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Movie Review

'Pompatus' Wrestles a World of Self-Doubt

July 26, 1996|JOHN ANDERSON | FOR THE TIMES

So, uh, what's a pompatus? Is it, in fact, a word? The male quartet suffering through adulthood in "The Pompatus of Love" wrestles with these very questions, engaging in less-than-Joycean wordplay ("prophetess?" "impetus?" "profitless?") before getting to the end of their story and our patience. Profundity? No, Steve Miller.

"Some people call me the space cowboy," Miller sang in "The Joker," one of the more relentless remnants of classic rock, and it's the song's nonsense line about the "pompatus of love" that serves as the film's MacGuffin. Which is both ludicrous and perfect, since the film is basically about the uninvolving being obsessed with the uninteresting.

Imagine being stuck in a taxi with four New Yorkers primed on a certain stimulant, sharing with you their innermost convoluted thoughts while channeling Deepak Chopra and Larry King, and you have some idea of what it's like sitting through this endless journey into young adult angst, the inscrutability of women and the guilt of hormones. There is actually a scene like this. The cabby looks suicidal.

"Driver, set your sextant for these coordinates," chirps Runyon (Tim Guinee), who is, naturally, the group's writer and who, of course, is directing the cab to a topless bar (where the doorman is on a first-name basis with all four). As the image of men everywhere sinks slowly into the sunset and the scene lingers, lingers, lingers, Mark (Jon Cryer), Josh (Adrian Pasdar), Phil (Adam Oliensis) and Runyon bond, bond, bond and even meet a prominent playwright (Roscoe Lee Browne) who is pathetic in his pursuit of young flesh, but not as pathetic as our heroes, who are, after all, still young and seem fated to stay that way.

Written by Cryer, Oliensis and director Richard Schenkman, "The Pompatus of Love" is, yet again, one more time, a movie about just how difficult adulthood is. Which is like complaining that you can't wear the pants you had when you were 12 because you grew out of them. Stuff like this is supposed to happen. Snap out of it, guys. Your parents went through a Depression and a world war. You can't decide on an apartment and you're ready to hand over Czechoslovakia.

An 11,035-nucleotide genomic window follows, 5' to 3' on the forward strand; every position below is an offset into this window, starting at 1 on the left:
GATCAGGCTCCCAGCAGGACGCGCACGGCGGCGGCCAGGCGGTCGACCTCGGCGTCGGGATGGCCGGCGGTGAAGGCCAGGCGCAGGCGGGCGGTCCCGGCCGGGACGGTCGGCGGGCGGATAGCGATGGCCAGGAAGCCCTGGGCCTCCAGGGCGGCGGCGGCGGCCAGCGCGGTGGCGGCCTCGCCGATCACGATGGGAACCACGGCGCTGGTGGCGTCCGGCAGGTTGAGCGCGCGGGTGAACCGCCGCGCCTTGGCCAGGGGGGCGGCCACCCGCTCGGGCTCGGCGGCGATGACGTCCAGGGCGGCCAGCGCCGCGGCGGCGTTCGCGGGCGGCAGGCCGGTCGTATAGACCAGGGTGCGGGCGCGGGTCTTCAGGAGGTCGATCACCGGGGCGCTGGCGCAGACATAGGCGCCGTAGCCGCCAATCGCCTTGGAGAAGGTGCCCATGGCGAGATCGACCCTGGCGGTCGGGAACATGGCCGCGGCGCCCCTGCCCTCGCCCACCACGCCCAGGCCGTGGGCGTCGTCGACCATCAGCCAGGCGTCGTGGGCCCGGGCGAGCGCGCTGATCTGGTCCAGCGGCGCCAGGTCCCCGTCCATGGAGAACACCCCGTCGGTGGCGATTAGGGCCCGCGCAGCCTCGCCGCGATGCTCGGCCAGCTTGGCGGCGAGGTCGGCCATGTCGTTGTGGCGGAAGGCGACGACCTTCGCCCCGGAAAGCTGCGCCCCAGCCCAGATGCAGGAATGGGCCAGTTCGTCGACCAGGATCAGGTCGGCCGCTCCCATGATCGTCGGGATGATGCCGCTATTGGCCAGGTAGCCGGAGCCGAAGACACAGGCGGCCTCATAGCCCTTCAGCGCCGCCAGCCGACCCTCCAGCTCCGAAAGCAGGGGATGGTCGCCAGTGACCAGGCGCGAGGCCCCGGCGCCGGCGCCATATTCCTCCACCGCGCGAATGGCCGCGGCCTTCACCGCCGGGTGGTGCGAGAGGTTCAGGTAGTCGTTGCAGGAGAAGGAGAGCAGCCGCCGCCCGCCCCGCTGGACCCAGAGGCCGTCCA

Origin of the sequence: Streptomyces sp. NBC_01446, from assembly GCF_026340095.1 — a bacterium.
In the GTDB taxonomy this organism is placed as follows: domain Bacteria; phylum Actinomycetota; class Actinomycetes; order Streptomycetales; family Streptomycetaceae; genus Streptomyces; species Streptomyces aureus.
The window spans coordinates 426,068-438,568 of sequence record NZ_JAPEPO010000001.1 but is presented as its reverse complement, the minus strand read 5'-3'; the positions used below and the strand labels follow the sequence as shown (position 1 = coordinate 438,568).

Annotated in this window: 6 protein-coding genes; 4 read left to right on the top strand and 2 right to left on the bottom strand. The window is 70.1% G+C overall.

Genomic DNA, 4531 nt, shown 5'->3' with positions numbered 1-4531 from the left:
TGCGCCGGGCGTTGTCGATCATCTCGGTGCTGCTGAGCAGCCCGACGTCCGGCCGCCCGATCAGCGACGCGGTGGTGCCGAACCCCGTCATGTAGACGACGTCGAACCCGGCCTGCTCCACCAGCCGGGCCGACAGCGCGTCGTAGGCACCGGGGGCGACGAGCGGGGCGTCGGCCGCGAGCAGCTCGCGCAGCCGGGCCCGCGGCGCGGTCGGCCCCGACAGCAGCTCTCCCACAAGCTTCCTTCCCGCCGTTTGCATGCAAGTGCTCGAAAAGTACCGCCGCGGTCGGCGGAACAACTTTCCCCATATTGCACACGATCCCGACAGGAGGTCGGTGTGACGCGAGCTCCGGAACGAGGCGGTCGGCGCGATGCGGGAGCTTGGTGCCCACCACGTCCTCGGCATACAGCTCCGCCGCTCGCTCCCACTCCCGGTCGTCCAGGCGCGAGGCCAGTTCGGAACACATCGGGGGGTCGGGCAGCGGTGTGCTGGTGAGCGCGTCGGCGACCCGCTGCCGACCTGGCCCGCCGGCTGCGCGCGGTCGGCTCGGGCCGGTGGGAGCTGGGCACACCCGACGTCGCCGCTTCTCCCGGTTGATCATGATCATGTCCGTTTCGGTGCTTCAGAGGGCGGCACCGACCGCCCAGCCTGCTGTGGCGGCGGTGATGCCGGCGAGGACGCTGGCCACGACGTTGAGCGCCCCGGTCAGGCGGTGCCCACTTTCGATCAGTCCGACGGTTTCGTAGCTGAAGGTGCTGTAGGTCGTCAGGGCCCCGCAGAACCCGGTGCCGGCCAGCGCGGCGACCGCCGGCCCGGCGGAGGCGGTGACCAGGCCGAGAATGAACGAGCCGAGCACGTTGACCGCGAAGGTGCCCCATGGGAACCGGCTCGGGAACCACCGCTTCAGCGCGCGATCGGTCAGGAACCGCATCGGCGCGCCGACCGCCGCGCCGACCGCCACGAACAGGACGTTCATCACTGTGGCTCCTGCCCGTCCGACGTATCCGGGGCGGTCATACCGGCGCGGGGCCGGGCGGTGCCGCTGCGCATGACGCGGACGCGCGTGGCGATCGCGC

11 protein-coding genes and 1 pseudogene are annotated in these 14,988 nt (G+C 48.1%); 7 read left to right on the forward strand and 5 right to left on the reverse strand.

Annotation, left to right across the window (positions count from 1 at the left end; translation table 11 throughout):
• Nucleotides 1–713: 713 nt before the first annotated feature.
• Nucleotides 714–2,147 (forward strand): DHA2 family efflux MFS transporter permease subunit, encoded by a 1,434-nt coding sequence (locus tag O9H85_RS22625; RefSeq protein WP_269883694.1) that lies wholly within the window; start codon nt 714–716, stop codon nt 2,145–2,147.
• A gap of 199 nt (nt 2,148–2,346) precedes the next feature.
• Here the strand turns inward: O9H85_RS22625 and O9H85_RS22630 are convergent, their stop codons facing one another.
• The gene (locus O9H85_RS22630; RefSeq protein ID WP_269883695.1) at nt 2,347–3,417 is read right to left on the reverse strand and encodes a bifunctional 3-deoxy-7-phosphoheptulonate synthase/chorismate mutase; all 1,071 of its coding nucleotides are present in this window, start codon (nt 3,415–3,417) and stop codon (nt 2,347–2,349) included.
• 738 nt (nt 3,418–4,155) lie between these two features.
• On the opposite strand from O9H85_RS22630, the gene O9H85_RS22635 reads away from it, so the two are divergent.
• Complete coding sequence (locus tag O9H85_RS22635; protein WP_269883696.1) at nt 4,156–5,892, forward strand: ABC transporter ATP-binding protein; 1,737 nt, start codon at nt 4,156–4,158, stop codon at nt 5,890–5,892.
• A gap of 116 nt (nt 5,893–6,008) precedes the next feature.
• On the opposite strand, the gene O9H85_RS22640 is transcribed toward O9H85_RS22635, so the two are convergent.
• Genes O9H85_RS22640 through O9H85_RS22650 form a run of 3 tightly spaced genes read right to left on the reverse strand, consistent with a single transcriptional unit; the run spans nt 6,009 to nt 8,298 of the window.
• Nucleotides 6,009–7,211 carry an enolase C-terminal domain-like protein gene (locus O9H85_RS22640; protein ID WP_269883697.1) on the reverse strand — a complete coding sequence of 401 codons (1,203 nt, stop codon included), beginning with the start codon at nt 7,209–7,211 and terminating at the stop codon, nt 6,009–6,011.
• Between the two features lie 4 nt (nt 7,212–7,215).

*

Schenkman maintains a frenetic pace, using a lot of quick cuts between characters, allowing them to tell the same story and finish each other's sentences--which sound like nothing you've ever heard outside of, say, a sophomore term paper on the existential elements of "F Troop." It's a device that wears out its welcome by the first 10 minutes of the film, but he keeps it coming.

"The Pompatus of Love" has an impossible mission: Convincing us that there's something significant, or even intriguing, about the struggles of youngish men coming to terms with being male. Which it then turns around and self-defeats: Mark, who strives to be the kind of evolved human he writes about in his feel-good books, loses Natasha because he's too understanding.

The women--including Kristen Scott Thomas, Paige Turco, Dana Wheeler-Nicholson, Jennifer Tilly and, particularly, Mia Sara--are far more engaging than our heroes, who wade through several episodic mini-tragedies, including Runyon's trip to L.A. and his meeting with a TV producer. It's beyond burlesque, and its self-satisfied air--in a movie rife with cameos and no reason for being--makes you want to say, yo dudes, you're the disease, not the cure.

* MPAA rating: Unrated. Times guidelines: Gratuitous nudity and adult, or adult-like, situations.

(BEGIN TEXT OF INFOBOX / INFOGRAPHIC)

'The Pompatus of Love'

Jon Cryer: Mark

Adrian Pasdar: Josh

Tim Guinee: Runyon

Adam Oliensis: Phil

Mia Sara: Cynthia

A BMG Independents release in association with CFP Distribution and In Pictures. Director Richard Schenkman. Producers D.J. Paul, Jon Resnik. Screenplay Jon Cryer, Adam Oliensis, Richard Schenkman. Cinematographer Russell Lee Fine. Editor Dan Rosen. Costumes Carolyn Grifel. Music John Hill. Production design Michael Krantz. Running time: 1 hour, 39 minutes.

* Exclusively at the Music Hall, 9036 Wilshire Blvd., Beverly Hills, (310) 274-6869.

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